“I know of some operations that have used it,” he said. “There likely will be more. Historically, vaccines used to try to mitigate a corona virus have been less than successful.” With the vaccine still in its early stages, Hines said one alternative is for operators to expose their mature pigs to the virus before they give birth in the hopes that they begin to build immunity.

“It’s about the only option we’ve got right now,” he said. “If you’ve got sows a few weeks away from farrowing, the best option is probably to expose them and have them run through the virus, and they will pass on some immunity to the piglets.”

May expressed doubts about the success of virus exposure, saying there is no way to predict how long immunity will last before the herd is overcome by the virus. Once the virus is active within a herd of pigs, May said it will continue to resurface periodically and can decimate a herd population.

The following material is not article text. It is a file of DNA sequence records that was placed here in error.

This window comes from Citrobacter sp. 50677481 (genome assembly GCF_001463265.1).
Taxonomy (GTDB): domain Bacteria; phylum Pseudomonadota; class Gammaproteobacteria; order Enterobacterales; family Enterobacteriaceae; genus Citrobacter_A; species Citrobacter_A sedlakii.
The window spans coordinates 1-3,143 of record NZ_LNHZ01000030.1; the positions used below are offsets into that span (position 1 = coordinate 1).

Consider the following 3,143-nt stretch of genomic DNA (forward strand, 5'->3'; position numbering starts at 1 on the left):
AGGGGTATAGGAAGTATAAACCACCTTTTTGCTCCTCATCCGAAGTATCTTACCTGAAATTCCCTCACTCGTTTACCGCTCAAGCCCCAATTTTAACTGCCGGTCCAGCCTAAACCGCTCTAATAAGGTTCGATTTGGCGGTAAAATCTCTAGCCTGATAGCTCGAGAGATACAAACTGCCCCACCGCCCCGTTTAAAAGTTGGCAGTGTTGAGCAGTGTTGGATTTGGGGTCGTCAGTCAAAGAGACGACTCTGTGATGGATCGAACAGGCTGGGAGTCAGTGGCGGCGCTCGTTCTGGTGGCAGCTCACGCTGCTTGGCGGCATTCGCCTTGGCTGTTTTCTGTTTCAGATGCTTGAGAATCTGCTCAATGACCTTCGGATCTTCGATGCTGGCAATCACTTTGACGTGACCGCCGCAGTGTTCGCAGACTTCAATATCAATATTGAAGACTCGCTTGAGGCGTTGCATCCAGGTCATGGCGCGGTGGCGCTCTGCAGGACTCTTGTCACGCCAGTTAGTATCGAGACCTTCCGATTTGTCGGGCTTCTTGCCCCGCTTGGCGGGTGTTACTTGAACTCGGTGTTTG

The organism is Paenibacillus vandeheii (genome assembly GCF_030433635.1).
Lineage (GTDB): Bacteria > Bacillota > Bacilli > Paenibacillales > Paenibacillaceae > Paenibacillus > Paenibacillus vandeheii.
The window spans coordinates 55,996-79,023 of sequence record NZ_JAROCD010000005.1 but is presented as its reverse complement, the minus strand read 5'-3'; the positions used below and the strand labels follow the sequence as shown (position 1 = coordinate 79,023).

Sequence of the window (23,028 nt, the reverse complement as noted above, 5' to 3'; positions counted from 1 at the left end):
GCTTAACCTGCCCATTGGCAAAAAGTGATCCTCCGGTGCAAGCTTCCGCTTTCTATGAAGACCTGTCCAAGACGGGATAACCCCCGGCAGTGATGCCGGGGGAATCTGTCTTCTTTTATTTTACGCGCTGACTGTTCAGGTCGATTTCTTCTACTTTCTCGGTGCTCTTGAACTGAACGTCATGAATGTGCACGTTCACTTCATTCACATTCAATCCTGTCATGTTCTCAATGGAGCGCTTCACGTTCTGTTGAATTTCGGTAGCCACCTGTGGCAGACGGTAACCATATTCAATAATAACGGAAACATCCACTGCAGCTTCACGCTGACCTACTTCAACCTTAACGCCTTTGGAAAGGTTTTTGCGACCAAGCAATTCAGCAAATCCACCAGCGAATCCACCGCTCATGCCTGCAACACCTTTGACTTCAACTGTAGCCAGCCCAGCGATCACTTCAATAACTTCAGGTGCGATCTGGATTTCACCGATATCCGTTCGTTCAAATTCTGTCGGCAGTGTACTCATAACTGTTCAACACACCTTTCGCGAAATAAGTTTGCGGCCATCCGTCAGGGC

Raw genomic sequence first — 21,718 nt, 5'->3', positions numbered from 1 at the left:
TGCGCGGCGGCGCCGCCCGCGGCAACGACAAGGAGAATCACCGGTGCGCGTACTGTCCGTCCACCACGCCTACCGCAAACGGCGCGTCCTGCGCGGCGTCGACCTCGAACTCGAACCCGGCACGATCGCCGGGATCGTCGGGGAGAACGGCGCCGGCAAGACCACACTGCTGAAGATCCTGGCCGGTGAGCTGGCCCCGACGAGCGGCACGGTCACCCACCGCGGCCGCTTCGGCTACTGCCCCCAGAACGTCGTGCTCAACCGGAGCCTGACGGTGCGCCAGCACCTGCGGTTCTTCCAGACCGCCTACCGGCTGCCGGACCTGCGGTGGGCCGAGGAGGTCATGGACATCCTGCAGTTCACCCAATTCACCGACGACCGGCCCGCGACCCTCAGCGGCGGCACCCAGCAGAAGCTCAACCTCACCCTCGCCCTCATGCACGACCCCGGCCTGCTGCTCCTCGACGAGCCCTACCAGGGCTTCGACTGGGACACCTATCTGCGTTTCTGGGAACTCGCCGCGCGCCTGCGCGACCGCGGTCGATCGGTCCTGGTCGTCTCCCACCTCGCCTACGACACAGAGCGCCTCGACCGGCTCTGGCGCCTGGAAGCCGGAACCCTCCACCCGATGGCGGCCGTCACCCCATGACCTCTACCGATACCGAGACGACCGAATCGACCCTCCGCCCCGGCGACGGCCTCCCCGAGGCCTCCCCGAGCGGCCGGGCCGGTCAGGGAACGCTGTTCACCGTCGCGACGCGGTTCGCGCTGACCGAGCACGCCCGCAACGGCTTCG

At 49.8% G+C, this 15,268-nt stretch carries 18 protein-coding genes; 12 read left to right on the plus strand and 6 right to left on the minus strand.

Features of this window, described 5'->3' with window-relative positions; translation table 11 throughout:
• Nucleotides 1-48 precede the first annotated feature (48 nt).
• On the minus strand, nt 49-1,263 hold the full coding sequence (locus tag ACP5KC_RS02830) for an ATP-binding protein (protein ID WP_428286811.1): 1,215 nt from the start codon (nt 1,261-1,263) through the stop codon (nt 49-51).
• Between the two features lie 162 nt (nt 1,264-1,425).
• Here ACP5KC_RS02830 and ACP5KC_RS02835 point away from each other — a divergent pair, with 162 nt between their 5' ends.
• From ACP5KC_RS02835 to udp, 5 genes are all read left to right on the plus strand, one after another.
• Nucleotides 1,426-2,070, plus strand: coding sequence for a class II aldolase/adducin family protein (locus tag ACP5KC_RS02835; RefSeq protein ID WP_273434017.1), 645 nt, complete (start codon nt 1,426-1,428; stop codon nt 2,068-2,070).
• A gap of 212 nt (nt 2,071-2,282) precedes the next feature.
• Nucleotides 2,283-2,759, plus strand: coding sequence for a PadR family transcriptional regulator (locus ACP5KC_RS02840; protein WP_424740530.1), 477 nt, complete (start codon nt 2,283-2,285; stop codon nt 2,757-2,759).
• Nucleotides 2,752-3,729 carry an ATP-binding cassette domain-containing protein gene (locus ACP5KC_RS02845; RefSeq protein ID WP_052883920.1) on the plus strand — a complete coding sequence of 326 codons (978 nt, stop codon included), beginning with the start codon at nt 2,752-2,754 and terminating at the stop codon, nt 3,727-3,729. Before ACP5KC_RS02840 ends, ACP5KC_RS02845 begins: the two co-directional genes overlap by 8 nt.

“That’s a practice that’s being frowned upon. There was the thought among producers, but the concern is that within the swine industry they don’t know how long that immunity will last,” May said. “You run the risk of bringing it in and then it just becomes endemic within your herd and continues to infect.”

Instead, May suggests farmers and operators increase their vigilance over herds and practice bio-security, or the process of keeping the herd safe and sanitary. Since PEDV is most often transferred at markets and on transport vehicles, May said farmers ought to completely disinfect trailers and trucks and allow them to dry before loading more pigs for transportation.